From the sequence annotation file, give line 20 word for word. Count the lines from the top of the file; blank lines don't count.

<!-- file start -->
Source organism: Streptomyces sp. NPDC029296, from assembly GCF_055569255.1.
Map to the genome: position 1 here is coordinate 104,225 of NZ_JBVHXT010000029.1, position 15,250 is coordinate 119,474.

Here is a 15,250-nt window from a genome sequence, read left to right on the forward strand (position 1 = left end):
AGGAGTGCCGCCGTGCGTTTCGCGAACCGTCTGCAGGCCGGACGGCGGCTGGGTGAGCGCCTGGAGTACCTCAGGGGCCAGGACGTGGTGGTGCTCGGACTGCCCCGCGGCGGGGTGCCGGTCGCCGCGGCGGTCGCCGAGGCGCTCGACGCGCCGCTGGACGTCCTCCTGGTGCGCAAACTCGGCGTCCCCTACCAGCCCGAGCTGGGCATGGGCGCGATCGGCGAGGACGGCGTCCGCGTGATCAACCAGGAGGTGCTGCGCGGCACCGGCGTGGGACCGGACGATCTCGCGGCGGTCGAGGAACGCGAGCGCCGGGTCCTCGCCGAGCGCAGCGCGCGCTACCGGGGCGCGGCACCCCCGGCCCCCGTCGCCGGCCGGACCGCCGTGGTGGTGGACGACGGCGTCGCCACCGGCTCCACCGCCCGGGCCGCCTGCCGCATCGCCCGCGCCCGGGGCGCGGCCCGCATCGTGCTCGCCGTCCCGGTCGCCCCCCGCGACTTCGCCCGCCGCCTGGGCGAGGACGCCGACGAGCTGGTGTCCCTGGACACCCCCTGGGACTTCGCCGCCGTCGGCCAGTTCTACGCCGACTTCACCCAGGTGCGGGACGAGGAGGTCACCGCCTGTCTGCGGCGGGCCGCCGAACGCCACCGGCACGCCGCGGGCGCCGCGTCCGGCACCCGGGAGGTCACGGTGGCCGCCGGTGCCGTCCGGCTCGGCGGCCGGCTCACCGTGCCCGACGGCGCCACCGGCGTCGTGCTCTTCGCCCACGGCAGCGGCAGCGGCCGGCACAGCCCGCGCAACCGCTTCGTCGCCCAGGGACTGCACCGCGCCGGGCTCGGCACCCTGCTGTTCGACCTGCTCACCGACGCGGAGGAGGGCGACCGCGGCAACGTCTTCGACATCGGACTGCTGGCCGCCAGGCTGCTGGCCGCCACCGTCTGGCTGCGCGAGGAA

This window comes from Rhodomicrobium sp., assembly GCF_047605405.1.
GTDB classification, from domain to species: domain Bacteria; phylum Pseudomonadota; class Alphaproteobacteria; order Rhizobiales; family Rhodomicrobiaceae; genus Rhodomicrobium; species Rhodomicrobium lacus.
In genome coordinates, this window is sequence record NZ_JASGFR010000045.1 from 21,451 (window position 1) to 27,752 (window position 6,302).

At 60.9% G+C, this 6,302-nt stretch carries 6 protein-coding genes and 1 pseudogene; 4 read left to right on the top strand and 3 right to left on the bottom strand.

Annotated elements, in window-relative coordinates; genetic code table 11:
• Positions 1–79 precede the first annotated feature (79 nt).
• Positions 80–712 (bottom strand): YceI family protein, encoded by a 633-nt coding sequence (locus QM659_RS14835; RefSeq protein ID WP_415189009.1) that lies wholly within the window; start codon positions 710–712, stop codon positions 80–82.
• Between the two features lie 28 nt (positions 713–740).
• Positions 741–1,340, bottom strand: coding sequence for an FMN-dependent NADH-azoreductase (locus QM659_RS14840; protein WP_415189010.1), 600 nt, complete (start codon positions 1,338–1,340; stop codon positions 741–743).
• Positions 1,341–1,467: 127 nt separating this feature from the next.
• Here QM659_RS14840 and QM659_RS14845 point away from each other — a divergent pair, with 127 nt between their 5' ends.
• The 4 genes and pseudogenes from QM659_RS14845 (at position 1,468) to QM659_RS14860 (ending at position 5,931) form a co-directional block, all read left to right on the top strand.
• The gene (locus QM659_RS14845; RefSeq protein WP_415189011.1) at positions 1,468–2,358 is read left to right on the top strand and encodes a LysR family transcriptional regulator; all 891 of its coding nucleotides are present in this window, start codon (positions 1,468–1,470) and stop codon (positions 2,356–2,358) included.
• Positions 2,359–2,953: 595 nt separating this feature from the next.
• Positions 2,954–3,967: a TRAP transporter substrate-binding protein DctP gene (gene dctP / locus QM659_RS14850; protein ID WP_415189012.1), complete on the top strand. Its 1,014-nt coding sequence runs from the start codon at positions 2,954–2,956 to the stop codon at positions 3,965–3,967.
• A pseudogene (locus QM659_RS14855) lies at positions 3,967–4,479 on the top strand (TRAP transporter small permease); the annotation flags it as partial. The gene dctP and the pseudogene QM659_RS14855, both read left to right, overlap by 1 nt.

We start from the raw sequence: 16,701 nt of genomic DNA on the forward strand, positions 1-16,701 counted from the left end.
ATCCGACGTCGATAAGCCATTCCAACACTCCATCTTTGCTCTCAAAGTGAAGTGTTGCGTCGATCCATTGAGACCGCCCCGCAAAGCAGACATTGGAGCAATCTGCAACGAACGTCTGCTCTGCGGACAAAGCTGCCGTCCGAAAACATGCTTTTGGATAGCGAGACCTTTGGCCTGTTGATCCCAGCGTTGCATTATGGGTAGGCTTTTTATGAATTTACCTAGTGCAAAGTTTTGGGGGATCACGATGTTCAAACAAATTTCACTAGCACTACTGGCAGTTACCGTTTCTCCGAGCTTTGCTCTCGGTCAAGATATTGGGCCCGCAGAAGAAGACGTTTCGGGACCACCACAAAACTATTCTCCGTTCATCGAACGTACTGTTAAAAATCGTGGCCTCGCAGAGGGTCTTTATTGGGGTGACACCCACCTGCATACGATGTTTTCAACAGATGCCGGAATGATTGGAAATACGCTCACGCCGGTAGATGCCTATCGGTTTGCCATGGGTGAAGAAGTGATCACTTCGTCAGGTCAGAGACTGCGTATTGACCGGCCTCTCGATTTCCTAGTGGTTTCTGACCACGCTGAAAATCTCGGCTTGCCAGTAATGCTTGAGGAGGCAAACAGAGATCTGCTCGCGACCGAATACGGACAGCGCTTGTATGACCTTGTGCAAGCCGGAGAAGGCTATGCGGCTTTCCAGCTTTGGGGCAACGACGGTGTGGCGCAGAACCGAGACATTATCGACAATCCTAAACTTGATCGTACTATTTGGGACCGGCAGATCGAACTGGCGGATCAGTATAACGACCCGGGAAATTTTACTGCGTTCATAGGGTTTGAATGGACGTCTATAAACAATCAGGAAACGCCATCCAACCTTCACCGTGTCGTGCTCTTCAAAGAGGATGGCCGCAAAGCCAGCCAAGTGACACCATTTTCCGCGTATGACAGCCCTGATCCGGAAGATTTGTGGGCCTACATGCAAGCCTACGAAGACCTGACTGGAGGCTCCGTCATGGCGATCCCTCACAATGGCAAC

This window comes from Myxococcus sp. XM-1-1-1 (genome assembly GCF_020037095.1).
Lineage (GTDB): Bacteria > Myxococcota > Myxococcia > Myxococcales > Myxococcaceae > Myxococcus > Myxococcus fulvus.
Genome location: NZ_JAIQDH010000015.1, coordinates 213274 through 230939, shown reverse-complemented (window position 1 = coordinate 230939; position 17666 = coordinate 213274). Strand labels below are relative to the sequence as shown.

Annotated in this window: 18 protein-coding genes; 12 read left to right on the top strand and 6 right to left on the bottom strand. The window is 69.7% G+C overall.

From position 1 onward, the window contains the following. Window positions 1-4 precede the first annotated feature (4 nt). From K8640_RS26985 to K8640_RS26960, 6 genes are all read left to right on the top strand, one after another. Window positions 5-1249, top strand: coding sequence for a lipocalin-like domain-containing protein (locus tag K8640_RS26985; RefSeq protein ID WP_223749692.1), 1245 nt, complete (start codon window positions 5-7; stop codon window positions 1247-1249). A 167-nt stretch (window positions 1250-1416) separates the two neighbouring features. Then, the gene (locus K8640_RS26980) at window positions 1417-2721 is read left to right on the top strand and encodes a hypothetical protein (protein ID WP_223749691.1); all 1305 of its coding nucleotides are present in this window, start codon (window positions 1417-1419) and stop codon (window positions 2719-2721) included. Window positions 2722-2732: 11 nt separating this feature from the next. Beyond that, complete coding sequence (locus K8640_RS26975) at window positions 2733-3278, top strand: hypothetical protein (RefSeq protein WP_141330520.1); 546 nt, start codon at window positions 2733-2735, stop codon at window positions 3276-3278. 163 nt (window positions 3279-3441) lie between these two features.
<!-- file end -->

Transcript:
• A pseudogene (locus QM659_RS14855) lies at positions 3,967–4,479 on the top strand (TRAP transporter small permease); the annotation flags it as partial. The gene dctP and the pseudogene QM659_RS14855, both read left to right, overlap by 1 nt.